But, secondly, and even worse than that,

consider who Jesus was.

We have to pause here and consider the character of Jesus. The baby born in Bethlehem—what was He like, what was His character like, what was His person bringing to the world?

In Him was love like the world had never seen. He came to die for sinners. He was full of kindness, compassion. In Him was truth. In Him was righteousness. In Him was glory—such glory. As John 1:14 says,

"We have seen his glory,
the glory of the One and Only,
who came from the Father,
full of grace and truth."

There was no one ever like Jesus who came into this world. In Him was such delight to do the Father's will. It was His food and drink. No wonder that when Jesus was born, the angels of heaven cried out, (Luke 2:14)

"Glory to God in the highest…"

This was one of the greatest events in the history of the world—the Father sent His Son—and what a Son—into the world. Wonder of wonders—light had come into the world! (John 3:19)

And what did Satan try to do? He tried to kill Him. Such incredible, such irrational evil.

Now the great question is, what benefit is there for us in this?

First of all,

it means that every day that you get up you ought to thank God for who He is.

How different God is than this red dragon! The dragon is evil. He is full of hate. He is bloodthirsty. He wants to injure, main, kill and destroy us forever—having us perish in hell's fires.

How different is our God! He dwells in light inaccessible. (1 Timothy 6:16) Our God is good. He is a God who is full of love. He loved us when we were His enemies. He is full of mercy and compassion. He does not treat us as our sins deserve or repay us according to our iniquities. (Psalm 103:10) As the prophet Micah to God, (Micah 7:18–20)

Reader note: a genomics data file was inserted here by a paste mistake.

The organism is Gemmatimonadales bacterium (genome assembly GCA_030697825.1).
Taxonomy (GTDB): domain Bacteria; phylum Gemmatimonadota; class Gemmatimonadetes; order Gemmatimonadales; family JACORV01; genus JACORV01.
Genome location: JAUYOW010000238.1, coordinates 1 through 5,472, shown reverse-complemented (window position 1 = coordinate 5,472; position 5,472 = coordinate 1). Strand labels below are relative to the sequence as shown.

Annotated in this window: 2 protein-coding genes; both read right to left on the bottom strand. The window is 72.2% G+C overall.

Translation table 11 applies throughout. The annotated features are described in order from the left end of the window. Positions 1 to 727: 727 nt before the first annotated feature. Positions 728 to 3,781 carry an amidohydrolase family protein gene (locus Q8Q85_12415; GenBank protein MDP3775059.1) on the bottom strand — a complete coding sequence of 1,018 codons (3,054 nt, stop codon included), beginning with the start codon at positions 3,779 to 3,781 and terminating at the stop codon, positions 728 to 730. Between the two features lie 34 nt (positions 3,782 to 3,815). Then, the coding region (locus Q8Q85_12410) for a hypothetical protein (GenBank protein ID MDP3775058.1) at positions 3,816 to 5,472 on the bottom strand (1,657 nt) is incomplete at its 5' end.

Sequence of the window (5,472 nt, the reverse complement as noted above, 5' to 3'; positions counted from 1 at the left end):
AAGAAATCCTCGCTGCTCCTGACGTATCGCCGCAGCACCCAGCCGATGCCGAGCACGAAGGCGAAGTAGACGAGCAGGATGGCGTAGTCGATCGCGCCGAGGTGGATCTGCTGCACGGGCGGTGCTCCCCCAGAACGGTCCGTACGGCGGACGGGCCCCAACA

"Who is a God like you, who pardons sin and forgives
the transgression of the remnant of his inheritance?
You do not stay angry forever but delight to show mercy.
You will again have compassion on us;
you will tread our sins underfoot
and hurl all our iniquities into the depths of the sea.
You will be true to Jacob, and show mercy to Abraham,
as you pledged on oath to our fathers in days long ago."

Secondly, this means that

you need to stay away from anything to do with the occult. Instead you need to draw near to God.

It's incredible to me that there are witches, wizards, and people that worship the devil. The devil is not your friend. He's not going to bless you.

It's incredible that people seek enlightenment in horoscopes, ouija boards and the like. We need to be delighting in God's Word, in His revealed will.

In this life we have two choices—light and darkness. You can either seek knowledge in God and His will—or you seek it from Satan.

To seek it in Satan is the utmost foolishness. Satan hates mankind. He is doing everything he can to destroy you. Get away from Him. Don't seek light in the way of darkness.

For those of you who are not Christians—go to Jesus. There's no one like Him. Only He can save you.